A more tangible way of doing it is transforming the touched part’s position along the hrp’s CFrame and checking if the touched part’s Z coordinate is behind the part:

HRP.Touched:Connect(function(hit)
    local point = HRP.CFrame:Inverse() * hit.Position
    if point.Z < -0.5 --[[and math.abs(point.X) < 2]] then
        print("back was touched!")
    end
end)

CFrame:Inverse, when multiplied by another CFrame or Vector3, returns the said CFrame/Vector3 in local space relative to what you inversed. The new relative point can have its position compared as if it was a 3-dimensional “distance” per say.

A bit hard to explain honestly, please reply if you need more info on that.

In order to check if something hits the back of a player, I would use both raycasting and surface normals.
First off, create a raycast from the start position to the humanoidrootpart position. Ignore the target, and focus on both the position and the normal. Now, you need to convert it to an angle by using CFrame.new(start,goal) and by getting the angle from the CFrame. Now, convert it to the object space of the hit part’s CFrame. Now, get the components of the normal. Look at the fourth returned object. If it is equal to negative one, then you are facing it’s back.
Code:

function checkiffacingback(startpos,endpos)
local hitback = false
local hit,pos,normal = workspace:FindPartOnRay(Ray.new(startpos,endpos-startpos))
local objectnormal = (CFrame.new(pos,pos+normal)-pos):ToObjectSpace(hit.CFrame)
local x,y,z,hitback = objectnormal:components()
if hitback == -1 then
hitback = true
end
return hitback
end
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Cleaning up @OsterDog’s code:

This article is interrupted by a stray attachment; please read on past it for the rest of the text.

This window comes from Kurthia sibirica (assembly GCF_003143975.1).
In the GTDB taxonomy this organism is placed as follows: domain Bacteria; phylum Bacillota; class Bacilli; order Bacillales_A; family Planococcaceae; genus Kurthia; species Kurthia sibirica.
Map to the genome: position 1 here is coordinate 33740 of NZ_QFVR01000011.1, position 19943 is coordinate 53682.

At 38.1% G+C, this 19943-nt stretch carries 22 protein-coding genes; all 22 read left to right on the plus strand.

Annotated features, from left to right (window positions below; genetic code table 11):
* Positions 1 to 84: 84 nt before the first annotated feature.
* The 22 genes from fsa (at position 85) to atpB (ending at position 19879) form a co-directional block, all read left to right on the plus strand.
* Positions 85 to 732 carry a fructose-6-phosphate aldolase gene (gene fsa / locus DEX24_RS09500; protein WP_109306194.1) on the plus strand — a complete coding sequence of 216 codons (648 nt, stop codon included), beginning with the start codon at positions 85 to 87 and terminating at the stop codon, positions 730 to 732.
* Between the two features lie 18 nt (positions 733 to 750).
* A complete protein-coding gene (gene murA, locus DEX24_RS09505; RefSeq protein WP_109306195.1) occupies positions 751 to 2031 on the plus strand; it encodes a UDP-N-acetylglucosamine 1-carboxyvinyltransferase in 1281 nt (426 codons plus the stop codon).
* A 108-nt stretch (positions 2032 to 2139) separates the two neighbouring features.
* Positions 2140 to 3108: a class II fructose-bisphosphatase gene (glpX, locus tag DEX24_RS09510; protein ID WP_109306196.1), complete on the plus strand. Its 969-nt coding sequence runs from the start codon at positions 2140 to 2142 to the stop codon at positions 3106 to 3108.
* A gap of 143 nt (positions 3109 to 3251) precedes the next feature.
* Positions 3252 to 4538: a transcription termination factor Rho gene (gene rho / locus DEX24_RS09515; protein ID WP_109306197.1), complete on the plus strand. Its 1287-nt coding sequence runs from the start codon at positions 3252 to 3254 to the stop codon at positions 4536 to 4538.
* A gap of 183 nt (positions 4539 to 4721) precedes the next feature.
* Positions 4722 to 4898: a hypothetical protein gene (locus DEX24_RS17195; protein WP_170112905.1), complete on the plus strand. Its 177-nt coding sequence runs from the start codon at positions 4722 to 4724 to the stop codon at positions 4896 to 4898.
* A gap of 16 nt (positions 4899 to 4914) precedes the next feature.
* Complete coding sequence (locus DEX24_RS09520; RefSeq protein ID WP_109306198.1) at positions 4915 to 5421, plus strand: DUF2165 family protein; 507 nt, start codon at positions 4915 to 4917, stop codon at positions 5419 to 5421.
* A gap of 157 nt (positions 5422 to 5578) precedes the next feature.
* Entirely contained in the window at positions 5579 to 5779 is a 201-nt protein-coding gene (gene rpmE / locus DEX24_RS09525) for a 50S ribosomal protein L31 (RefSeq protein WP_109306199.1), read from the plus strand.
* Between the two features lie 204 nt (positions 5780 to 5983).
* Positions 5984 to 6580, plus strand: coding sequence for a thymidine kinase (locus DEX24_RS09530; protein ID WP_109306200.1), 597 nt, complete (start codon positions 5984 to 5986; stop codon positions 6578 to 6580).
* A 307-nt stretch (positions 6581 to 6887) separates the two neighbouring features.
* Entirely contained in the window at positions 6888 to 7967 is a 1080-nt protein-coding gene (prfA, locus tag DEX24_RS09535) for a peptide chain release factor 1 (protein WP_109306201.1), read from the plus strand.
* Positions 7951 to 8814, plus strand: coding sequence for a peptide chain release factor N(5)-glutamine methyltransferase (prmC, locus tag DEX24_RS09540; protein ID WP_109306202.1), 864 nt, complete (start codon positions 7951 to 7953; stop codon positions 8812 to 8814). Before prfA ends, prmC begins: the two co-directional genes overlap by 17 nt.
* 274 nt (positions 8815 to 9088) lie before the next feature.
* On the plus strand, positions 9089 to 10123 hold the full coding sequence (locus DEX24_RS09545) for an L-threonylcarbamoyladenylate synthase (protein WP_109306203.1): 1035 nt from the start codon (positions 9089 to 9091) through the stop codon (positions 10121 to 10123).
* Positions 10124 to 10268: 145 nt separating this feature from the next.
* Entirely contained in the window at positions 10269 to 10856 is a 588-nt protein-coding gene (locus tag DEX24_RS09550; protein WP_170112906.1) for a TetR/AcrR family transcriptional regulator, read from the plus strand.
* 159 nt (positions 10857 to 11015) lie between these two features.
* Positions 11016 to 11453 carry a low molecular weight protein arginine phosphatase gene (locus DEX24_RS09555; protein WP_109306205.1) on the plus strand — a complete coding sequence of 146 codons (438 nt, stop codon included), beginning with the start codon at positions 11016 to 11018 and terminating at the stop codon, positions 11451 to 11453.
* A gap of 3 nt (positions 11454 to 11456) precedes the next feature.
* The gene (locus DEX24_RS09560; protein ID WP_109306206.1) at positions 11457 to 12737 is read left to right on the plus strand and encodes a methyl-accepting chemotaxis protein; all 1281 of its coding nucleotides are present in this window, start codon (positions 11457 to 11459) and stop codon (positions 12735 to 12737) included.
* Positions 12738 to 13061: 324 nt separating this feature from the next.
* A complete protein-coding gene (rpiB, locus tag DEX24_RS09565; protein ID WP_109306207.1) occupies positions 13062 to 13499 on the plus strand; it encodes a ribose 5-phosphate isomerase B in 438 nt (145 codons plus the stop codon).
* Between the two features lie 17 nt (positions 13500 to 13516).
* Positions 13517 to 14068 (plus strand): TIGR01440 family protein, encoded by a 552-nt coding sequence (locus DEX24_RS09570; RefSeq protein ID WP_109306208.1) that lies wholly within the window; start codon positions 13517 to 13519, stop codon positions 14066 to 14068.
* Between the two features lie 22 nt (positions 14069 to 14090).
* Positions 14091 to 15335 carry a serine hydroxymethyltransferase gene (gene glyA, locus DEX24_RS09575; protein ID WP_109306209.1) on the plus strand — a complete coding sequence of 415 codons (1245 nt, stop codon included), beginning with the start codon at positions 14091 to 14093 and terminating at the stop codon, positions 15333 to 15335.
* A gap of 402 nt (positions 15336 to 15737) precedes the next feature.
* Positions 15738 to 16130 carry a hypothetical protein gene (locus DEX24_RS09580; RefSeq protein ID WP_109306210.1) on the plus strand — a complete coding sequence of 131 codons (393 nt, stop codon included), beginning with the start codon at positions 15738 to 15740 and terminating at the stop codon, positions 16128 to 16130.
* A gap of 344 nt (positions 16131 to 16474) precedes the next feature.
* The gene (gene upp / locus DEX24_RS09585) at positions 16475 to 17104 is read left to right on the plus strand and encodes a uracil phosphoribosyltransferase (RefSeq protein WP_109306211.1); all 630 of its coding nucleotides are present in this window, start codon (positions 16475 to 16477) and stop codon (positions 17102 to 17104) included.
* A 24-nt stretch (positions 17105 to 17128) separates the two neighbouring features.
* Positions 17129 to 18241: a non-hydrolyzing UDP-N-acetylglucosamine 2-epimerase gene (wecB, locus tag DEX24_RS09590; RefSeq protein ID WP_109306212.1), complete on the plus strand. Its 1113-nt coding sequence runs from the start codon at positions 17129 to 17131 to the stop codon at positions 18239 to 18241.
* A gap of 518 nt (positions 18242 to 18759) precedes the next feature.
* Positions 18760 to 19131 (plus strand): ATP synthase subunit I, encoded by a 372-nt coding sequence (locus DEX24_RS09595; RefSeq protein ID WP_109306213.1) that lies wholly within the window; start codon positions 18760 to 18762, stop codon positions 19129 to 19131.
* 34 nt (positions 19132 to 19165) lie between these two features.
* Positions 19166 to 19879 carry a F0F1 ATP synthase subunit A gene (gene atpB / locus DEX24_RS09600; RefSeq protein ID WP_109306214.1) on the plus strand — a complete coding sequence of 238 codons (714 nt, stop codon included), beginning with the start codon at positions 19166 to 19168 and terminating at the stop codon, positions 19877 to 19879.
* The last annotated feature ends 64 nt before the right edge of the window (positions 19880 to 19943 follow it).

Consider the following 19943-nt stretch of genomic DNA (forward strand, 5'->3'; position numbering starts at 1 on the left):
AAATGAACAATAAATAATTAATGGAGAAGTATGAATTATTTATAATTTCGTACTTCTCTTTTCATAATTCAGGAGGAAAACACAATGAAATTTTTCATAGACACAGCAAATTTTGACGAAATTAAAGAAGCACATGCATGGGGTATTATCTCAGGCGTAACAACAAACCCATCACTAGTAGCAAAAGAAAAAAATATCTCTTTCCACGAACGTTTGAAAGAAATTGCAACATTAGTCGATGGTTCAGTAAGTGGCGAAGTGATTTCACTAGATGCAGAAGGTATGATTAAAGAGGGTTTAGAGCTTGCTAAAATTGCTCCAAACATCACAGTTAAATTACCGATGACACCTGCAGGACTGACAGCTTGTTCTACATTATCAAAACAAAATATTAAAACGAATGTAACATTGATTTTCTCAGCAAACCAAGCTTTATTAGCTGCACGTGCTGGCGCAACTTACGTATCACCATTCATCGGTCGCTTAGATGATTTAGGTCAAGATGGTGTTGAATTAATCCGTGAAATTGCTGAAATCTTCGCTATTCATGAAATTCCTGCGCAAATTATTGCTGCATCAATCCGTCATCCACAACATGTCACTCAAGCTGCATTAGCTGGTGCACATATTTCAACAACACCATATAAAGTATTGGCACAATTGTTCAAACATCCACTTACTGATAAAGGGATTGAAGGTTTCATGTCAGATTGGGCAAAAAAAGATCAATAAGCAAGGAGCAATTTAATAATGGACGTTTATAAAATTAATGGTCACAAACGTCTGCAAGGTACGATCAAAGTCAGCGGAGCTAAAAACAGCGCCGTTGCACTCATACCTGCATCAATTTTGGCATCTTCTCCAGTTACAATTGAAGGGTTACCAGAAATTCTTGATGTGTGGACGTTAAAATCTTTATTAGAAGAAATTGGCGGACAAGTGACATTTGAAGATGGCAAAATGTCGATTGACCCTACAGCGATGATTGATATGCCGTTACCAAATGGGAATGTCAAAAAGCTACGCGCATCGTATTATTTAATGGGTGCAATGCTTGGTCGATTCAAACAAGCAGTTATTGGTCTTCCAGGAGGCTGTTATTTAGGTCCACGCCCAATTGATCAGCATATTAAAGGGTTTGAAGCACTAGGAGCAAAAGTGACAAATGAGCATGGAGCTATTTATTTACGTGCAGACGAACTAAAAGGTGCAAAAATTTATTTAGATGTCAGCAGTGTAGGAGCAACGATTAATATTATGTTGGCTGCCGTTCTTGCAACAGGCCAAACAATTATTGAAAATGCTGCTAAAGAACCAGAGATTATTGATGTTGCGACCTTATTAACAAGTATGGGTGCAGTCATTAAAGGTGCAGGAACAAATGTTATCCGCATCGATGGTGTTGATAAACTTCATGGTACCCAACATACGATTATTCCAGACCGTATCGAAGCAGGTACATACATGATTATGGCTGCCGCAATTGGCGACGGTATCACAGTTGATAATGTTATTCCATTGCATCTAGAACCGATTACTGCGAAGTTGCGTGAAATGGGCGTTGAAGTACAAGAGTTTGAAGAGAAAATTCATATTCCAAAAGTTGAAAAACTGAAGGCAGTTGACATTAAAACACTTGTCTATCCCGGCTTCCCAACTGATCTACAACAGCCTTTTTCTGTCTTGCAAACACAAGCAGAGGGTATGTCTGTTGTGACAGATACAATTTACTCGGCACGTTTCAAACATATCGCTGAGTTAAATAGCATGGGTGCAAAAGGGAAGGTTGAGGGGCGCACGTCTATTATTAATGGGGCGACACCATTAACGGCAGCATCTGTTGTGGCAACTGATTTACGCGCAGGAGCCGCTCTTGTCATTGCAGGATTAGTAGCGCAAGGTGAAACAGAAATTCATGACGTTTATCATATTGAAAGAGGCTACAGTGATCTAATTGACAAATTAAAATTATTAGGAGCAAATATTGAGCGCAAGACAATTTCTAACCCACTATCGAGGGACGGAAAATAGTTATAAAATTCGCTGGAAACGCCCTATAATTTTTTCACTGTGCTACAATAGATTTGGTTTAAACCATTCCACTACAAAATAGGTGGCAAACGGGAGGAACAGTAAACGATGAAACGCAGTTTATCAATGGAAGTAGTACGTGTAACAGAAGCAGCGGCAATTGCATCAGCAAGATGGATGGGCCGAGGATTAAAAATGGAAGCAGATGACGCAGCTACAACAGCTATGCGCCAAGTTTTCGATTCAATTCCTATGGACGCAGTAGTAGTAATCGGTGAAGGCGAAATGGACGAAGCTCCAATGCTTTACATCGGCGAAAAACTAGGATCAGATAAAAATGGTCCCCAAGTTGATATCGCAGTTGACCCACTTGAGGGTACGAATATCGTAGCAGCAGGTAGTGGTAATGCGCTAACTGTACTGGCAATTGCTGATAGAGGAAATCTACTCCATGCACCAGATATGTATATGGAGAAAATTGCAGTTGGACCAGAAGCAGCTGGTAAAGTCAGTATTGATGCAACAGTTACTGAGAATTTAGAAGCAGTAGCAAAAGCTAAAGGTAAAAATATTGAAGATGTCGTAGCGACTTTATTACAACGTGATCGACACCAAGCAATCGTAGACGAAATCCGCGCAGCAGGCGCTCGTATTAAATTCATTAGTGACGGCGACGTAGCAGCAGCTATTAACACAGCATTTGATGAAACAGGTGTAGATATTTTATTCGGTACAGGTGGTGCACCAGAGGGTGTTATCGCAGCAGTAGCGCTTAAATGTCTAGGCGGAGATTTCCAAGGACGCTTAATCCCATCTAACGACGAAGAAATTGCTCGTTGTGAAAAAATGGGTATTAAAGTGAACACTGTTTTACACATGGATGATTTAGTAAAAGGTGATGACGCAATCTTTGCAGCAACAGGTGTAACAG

function CheckIfFacingBack(startPos, endPos)
    local hitBack = false
    local ray = Ray.new(startPos, endPos - startPos)
    local hit, _, normal = workspace:FindPartOnRay(ray)
    local objectNormal = CFrame.new(Vector3.new(), normal):ToObjectSpace(hit.CFrame)
    if objectNormal.RightVector.X == -1 then
        hitBack = true
    end
    return hitBack
end

Yes, objectNormal.RightVector.X is the fourth return from objectNormal:components()

And I think you would use it like this:

HRP.Touched:Connect(function(hit)
    if CheckIfFacingBack(hit.Position, HRP.Position) then
        print("back was touched!")
    end
end)

You can also double check if hit from CheckIfFacingBack is equal to HRP.

I just realized it doesn’t matter if you check the RightVector since you comparing directly to -1 and not using math.sign or something like that, very hard to achieve just from a bad CFrame.

2 Likes

The simplest solution is to weld a part onto the back of HumanoidRootPart and use .Touched

I like that idea, super nice! I’m gonna give that a try

Try creating a a new part as a child of the humanoid and ‘glue’ or weld it to the back of the humanoid. After that use a part touched script/block to detect the giving object, then affecting the parent part in however you wish.

Your script is pretty cool! I love the amount of math you utilised you deffintley deserve the solution not me

1 Like

Thanks for following my idea I think the way you did it is great!